Screening, detecting, and confirming the presence of the hepatitis C virus (HCV) may have just gotten a whole lot easier, thanks to new research from the University of California, Irvine. Researchers seem to have developed a cost-effective, one-step test that has potential to beat out current methods, which require two steps and can be expensive, inconvenient, and difficult to access.

These findings are set to be presented during this year's meeting of the American Association for the Study of Liver Diseases (AASLD) in San Francisco. "Our novel HCV antigen test system has significantly improved sensitivity and specificity over current tests," said lead researcher Dr. Ke-Qin Hu, a professor of gastroenterology and hepatology at UC Irvine School of Medicine, in a press release. "Finding a more convenient, easy-to-use and cost-effective screening alternative is imperative, because HCV is significantly under-screened and under-diagnosed."

The current method for screening hep C sometimes cannot distinguish active infection from a previous infection, despite being quite sensitive. It also requires a blood sample for two steps: First, virus-specific antibodies must be detected in the blood before a second test is administered to confirm whether or not the infection is active. Hu said that many developing countries are not equipped to administer the two-step test, especially the second step. In the U.S., that portion of the test alone can cost over $200. But with this new test, which samples urine instead of blood, there's potential to "significantly reduce the human resources, time, and cost involved with testing."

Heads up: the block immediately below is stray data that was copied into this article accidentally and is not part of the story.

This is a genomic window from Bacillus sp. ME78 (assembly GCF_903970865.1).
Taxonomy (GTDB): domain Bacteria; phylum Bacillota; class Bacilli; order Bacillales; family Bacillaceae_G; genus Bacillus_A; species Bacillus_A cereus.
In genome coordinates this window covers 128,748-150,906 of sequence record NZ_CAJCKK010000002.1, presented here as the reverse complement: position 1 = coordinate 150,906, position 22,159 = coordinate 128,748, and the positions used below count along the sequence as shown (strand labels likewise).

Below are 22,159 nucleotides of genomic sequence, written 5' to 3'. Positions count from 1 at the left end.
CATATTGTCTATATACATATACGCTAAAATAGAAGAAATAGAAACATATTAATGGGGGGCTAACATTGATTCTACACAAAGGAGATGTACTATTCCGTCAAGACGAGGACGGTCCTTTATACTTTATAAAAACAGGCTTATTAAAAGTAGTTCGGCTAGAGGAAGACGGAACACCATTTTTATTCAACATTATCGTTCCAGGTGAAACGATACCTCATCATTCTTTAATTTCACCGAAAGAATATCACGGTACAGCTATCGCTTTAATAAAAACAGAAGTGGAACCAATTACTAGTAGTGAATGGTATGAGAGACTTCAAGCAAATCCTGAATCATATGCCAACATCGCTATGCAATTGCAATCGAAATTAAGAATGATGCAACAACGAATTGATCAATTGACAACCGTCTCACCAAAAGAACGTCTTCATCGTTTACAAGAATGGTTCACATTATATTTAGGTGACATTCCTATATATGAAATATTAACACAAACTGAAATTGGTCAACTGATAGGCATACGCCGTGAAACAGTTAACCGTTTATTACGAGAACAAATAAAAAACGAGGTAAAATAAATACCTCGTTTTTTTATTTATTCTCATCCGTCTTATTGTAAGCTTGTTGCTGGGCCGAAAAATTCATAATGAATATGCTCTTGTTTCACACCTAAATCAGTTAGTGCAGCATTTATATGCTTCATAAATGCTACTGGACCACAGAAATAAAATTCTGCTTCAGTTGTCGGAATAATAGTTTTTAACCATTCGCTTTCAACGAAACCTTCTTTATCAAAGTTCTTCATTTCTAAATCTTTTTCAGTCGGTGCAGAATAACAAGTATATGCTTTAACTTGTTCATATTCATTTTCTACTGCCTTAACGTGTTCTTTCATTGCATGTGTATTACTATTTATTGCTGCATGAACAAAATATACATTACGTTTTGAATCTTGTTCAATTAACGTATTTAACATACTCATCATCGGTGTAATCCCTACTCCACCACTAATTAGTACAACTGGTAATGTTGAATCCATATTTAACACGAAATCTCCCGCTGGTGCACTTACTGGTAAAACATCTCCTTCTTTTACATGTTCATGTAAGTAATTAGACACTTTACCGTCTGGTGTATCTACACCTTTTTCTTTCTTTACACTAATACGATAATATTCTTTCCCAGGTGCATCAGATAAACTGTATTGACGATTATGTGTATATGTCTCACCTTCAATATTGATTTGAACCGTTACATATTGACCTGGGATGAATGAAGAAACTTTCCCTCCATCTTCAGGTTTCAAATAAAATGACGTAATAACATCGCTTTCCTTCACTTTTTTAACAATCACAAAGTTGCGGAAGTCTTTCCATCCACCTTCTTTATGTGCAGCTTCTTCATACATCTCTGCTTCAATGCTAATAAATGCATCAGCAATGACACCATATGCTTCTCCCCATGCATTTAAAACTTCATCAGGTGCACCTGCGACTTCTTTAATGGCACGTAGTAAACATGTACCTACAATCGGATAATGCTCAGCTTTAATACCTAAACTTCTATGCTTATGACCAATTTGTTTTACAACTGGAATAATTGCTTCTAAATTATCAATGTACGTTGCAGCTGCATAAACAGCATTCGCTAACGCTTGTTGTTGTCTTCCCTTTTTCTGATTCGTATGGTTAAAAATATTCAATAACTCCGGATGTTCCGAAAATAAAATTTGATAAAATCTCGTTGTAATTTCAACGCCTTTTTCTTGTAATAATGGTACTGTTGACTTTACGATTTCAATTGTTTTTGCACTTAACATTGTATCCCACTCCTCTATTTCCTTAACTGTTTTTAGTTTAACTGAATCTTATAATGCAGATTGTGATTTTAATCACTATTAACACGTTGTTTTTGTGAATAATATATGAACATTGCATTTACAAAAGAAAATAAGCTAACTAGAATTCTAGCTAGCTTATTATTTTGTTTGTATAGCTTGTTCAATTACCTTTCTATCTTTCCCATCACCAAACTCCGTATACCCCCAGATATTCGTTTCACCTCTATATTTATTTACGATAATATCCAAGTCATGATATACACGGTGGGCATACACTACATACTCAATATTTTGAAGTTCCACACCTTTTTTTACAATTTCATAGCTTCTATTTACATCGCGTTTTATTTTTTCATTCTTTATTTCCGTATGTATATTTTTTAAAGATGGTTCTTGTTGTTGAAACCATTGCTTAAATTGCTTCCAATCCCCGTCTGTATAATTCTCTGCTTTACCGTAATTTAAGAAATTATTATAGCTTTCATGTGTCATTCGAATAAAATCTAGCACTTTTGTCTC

"The ability to detect infection using urine rather than blood avoids a needle stick and blood sample collection, greatly reduces the cost and necessary clinical infrastructure for screening and diagnosis, helping to promote widespread adoption of the test on a global scale," Hu said.

According to the Centers for Disease Control and Prevention (CDC), approximately 3.2 million Americans are chronically infected with HCV, and about 150 million people worldwide. Effective screening for the infection, along with efficient diagnosis and treatment, is critical to controlling transmission.

"Those who are HCV infected can now be cured, before a further liver injury and complications develop, but only if they are diagnosed," Hu said.

Normally, those with a HCV infection for not experience symptoms until a more serious liver injury has already developed — fibrosis, cirrhosis, or liver cancer, for example. The CDC currently suggests screening for high-risk patients, like intravenous drug users, those born between 1945 and 1965, and individuals who underwent blood transfusions before 1992.

Source: Hu K, Cui W. A Highly Specific And Sensitive Hepatitis C Virus Angtigens Enzyme Immunoassay (HCV-Ags EIA) or One-step Diagnosis of Viremic HCV Infection. American Association for the Study of Liver Diseases Annual Meeting. 2015